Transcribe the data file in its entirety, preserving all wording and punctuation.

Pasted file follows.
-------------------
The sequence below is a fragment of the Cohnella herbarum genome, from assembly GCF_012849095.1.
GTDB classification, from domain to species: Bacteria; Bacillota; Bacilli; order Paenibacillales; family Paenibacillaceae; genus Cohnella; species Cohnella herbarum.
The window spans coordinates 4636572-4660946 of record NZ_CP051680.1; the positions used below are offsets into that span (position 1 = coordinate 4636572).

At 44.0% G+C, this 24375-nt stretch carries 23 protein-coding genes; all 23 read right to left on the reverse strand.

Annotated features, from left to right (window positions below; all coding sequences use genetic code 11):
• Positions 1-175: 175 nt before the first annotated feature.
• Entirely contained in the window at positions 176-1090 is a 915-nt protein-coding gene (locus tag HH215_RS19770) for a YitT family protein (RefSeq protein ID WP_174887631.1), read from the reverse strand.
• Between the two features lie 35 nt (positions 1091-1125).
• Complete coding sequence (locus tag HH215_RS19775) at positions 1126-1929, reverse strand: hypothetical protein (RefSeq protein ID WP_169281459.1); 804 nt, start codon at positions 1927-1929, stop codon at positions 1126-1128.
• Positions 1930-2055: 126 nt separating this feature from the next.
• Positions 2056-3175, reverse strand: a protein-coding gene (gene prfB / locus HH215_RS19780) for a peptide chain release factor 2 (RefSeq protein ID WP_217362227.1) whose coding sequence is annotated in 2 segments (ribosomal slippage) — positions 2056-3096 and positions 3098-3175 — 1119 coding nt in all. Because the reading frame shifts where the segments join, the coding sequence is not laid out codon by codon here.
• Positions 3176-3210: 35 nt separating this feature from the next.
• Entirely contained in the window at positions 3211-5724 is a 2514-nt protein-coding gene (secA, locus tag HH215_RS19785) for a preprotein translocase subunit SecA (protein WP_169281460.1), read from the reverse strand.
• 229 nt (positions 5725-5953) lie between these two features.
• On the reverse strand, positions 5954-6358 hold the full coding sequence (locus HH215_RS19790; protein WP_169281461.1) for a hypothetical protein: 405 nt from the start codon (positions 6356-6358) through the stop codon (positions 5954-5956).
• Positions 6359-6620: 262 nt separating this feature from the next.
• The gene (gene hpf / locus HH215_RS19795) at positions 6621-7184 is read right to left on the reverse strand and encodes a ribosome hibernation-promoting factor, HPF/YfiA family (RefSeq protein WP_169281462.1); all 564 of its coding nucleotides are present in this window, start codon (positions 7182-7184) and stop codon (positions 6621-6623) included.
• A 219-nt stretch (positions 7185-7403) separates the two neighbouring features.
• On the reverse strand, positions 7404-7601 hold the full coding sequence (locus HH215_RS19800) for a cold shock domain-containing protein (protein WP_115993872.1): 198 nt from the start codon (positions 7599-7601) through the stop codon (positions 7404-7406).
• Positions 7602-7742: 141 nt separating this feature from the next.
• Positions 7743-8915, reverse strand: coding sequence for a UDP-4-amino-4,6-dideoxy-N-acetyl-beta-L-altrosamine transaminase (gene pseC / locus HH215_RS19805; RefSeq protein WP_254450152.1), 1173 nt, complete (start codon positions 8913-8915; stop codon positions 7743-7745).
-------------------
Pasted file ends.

The sequence below is a fragment of the Cohnella herbarum genome, from assembly GCF_012849095.1.
GTDB classification, from domain to species: Bacteria; Bacillota; Bacilli; order Paenibacillales; family Paenibacillaceae; genus Cohnella; species Cohnella herbarum.
The window spans coordinates 4636572-4660946 of record NZ_CP051680.1; the positions used below are offsets into that span (position 1 = coordinate 4636572).

At 44.0% G+C, this 24375-nt stretch carries 23 protein-coding genes; all 23 read right to left on the reverse strand.

Annotated features, from left to right (window positions below; all coding sequences use genetic code 11):
• Positions 1-175: 175 nt before the first annotated feature.
• Entirely contained in the window at positions 176-1090 is a 915-nt protein-coding gene (locus tag HH215_RS19770) for a YitT family protein (RefSeq protein ID WP_174887631.1), read from the reverse strand.
• Between the two features lie 35 nt (positions 1091-1125).
• Complete coding sequence (locus tag HH215_RS19775) at positions 1126-1929, reverse strand: hypothetical protein (RefSeq protein ID WP_169281459.1); 804 nt, start codon at positions 1927-1929, stop codon at positions 1126-1128.
• Positions 1930-2055: 126 nt separating this feature from the next.
• Positions 2056-3175, reverse strand: a protein-coding gene (gene prfB / locus HH215_RS19780) for a peptide chain release factor 2 (RefSeq protein ID WP_217362227.1) whose coding sequence is annotated in 2 segments (ribosomal slippage) — positions 2056-3096 and positions 3098-3175 — 1119 coding nt in all. Because the reading frame shifts where the segments join, the coding sequence is not laid out codon by codon here.
• Positions 3176-3210: 35 nt separating this feature from the next.
• Entirely contained in the window at positions 3211-5724 is a 2514-nt protein-coding gene (secA, locus tag HH215_RS19785) for a preprotein translocase subunit SecA (protein WP_169281460.1), read from the reverse strand.
• 229 nt (positions 5725-5953) lie between these two features.
• On the reverse strand, positions 5954-6358 hold the full coding sequence (locus HH215_RS19790; protein WP_169281461.1) for a hypothetical protein: 405 nt from the start codon (positions 6356-6358) through the stop codon (positions 5954-5956).
• Positions 6359-6620: 262 nt separating this feature from the next.
• The gene (gene hpf / locus HH215_RS19795) at positions 6621-7184 is read right to left on the reverse strand and encodes a ribosome hibernation-promoting factor, HPF/YfiA family (RefSeq protein WP_169281462.1); all 564 of its coding nucleotides are present in this window, start codon (positions 7182-7184) and stop codon (positions 6621-6623) included.
• A 219-nt stretch (positions 7185-7403) separates the two neighbouring features.
• On the reverse strand, positions 7404-7601 hold the full coding sequence (locus HH215_RS19800) for a cold shock domain-containing protein (protein WP_115993872.1): 198 nt from the start codon (positions 7599-7601) through the stop codon (positions 7404-7406).
• Positions 7602-7742: 141 nt separating this feature from the next.
• Positions 7743-8915, reverse strand: coding sequence for a UDP-4-amino-4,6-dideoxy-N-acetyl-beta-L-altrosamine transaminase (gene pseC / locus HH215_RS19805; RefSeq protein WP_254450152.1), 1173 nt, complete (start codon positions 8913-8915; stop codon positions 7743-7745).